MASON CITY | For at least five weeks, a portion of Lincoln Intermediate sixth-graders has been learning chemistry through a variety of hands-on activities.
“Doing is learning,” said Lisa Hugi, a teacher at Lincoln Intermediate in Mason City.
Hugi’s 90 sixth-grade students are part of a “pilot project” being done in collaboration with Nikae Perkinson, Natural Sciences Division chairwoman and a chemistry instructor at North Iowa Area Community College, and her college students, to prepare the school for new Iowa science standards required to be in place by the 2018-19 school year.
The state’s new standards are based on the Next Generation Science Standards, learning expectations for grades K-12 developed by 26 states, including Iowa, to equip students’ for college and 21st-century careers.
Under the new standards, which were approved by the Iowa State Board of Education in 2015, sixth-grade teachers will teach their students chemistry for the first time.
“We’re gearing up (for next year),” Perkinson said.
Earlier this year, Perkinson contacted Ashley Flatebo, an instructional coach at John Adams Middle School, about collaborating with a sixth-grade science teacher within the Mason City Community School District to teach chemistry as part of a service project.
Hugi was selected, and since then, she and Perkinson have been working together each week to determine what and how to teach chemistry concepts to her sixth-graders.
“(Perkinson) is the expert in chemistry, I’m the novice, so it’s been nice for her to kind of guide me that way,” Hugi said.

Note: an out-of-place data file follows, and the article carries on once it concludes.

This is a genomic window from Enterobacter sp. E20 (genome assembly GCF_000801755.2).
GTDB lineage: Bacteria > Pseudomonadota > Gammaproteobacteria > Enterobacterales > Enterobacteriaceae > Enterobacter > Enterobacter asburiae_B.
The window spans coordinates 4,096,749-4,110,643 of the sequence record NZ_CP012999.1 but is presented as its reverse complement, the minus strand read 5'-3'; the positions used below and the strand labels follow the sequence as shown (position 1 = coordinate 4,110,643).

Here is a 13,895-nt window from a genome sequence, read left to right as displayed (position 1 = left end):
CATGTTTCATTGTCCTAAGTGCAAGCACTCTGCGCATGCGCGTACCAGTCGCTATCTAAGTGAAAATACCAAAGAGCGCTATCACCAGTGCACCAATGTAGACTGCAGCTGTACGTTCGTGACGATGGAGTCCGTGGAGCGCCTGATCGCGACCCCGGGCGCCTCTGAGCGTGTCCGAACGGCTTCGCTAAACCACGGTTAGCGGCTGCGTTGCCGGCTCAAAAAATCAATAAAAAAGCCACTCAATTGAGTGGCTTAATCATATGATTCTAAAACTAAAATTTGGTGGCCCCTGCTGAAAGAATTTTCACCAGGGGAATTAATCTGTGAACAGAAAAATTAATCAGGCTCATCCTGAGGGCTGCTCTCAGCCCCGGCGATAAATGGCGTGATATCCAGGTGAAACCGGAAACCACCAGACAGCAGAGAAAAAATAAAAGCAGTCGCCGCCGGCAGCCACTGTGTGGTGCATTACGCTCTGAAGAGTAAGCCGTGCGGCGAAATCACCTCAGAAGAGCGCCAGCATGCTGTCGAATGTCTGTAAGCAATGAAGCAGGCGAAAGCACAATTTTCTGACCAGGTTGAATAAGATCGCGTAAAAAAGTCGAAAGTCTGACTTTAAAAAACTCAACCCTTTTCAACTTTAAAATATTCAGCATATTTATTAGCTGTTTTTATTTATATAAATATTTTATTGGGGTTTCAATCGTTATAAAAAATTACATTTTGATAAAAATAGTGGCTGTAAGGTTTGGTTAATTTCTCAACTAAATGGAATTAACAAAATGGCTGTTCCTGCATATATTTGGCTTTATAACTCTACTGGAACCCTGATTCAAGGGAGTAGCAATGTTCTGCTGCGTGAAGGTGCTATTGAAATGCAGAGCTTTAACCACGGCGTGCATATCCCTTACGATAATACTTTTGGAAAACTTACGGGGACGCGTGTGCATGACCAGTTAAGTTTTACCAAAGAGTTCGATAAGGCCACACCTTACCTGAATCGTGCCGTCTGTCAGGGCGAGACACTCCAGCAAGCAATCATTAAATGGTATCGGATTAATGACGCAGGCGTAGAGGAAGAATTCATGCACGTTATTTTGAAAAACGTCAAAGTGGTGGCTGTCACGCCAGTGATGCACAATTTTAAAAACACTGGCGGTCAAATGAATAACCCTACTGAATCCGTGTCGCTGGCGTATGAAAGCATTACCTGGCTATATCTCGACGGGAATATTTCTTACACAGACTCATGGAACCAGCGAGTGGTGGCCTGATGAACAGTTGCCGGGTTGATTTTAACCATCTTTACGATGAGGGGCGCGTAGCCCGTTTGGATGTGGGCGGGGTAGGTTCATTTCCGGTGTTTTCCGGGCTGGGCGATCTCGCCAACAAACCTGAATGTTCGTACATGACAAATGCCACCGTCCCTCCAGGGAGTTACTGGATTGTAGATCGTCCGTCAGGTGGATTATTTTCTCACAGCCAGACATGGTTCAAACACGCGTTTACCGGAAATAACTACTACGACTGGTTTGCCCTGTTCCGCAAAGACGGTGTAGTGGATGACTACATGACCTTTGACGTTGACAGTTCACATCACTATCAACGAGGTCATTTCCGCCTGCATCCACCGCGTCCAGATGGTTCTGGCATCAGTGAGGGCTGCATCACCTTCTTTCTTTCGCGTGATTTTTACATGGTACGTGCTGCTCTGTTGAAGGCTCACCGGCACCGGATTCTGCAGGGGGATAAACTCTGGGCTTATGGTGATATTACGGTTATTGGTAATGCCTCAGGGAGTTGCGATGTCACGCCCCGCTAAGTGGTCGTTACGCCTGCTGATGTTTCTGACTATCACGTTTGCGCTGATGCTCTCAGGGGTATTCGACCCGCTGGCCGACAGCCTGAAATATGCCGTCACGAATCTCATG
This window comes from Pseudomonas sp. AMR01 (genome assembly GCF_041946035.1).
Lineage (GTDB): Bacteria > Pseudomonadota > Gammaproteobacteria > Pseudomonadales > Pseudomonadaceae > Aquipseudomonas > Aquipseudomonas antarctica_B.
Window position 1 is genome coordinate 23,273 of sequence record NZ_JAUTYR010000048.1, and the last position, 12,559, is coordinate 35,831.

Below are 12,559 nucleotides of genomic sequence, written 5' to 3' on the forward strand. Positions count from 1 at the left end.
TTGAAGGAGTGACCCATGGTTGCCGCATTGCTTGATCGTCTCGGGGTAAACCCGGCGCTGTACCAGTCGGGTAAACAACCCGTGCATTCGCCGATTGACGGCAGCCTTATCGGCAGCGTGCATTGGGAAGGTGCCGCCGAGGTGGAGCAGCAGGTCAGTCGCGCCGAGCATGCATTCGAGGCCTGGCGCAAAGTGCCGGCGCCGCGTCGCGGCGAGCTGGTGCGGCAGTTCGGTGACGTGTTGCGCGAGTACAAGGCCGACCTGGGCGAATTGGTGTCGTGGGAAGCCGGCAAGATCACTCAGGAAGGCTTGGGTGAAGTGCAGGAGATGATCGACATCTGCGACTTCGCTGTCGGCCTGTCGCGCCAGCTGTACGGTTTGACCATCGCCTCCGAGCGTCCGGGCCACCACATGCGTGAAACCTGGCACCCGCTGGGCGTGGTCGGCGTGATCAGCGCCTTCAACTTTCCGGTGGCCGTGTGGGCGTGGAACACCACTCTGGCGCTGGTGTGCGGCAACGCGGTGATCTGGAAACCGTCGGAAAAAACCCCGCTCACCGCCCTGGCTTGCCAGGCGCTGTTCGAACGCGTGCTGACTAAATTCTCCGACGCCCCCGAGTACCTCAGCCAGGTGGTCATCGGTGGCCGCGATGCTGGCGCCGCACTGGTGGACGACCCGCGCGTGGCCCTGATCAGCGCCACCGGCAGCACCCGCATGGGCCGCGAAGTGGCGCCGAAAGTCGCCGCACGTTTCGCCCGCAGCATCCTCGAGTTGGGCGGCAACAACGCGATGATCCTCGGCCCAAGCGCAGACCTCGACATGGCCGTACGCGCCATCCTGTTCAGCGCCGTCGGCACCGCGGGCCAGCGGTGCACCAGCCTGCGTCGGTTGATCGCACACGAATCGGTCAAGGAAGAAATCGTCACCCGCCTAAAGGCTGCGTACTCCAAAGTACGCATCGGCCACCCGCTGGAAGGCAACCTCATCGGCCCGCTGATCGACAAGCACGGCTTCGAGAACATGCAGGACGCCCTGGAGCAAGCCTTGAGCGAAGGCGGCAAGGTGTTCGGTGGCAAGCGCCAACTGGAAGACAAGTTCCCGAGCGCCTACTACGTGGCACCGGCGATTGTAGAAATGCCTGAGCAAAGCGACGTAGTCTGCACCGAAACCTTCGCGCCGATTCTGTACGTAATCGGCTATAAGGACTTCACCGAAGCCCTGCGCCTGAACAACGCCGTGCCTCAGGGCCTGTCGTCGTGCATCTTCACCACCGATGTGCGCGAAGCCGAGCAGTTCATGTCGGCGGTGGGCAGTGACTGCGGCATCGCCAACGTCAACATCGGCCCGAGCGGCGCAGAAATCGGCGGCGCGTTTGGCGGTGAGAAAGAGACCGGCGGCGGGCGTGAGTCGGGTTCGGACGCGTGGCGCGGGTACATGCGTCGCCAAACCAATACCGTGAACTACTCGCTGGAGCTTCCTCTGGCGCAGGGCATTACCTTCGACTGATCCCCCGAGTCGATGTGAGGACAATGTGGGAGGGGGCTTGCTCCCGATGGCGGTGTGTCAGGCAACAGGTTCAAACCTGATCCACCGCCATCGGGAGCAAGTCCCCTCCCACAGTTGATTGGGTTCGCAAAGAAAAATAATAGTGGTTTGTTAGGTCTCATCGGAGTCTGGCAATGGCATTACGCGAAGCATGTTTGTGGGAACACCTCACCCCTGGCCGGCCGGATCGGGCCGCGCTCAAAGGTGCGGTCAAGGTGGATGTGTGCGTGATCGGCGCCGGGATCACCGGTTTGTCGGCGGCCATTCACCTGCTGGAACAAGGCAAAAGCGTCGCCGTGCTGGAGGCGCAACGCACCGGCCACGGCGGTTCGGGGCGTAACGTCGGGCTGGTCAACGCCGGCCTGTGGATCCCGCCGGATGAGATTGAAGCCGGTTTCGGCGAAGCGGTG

Once a week, Perkinson and several of her chemistry students — pursuing agriculture, medical and other fields — visit Hugi’s students and assist with chemistry-related activities.
On Tuesday, students made molecular models, while other weeks, they’ve learned about the periodic table and made rock candy.
“I like science,” said sixth-grader Greyson Brandt. “It’s fun.”
Brandt’s classmate Kylie Bergman agreed, noting she has enjoyed all the chemistry activities.
Bergman also said she enjoys having Perkinson and the college students visit each week because they provide “extra help in the classroom” when Hugi is busy helping other students.
“We’ve been team-teaching and working on projects to get students engaged and excited about science, and my college students have been able to use their expertise that they’re learning in the classroom in a really positive way,” Perkinson said. “It’s just a win-win for both of us.”
After Thanksgiving, Hugi said she will present the curriculum to other teachers at the school, where they will discuss what worked and what didn’t, and then, they’ll begin teaching chemistry.
“It’s fascinated me on how much they know, how eager they are to learn, and some of my struggling learners have really thrived in the classroom because it’s more hands-on,” she said.
Perkinson said she hopes the pilot project becomes a long-term collaboration between NIACC and Mason City teachers because it’s been “very valuable” for all the students involved.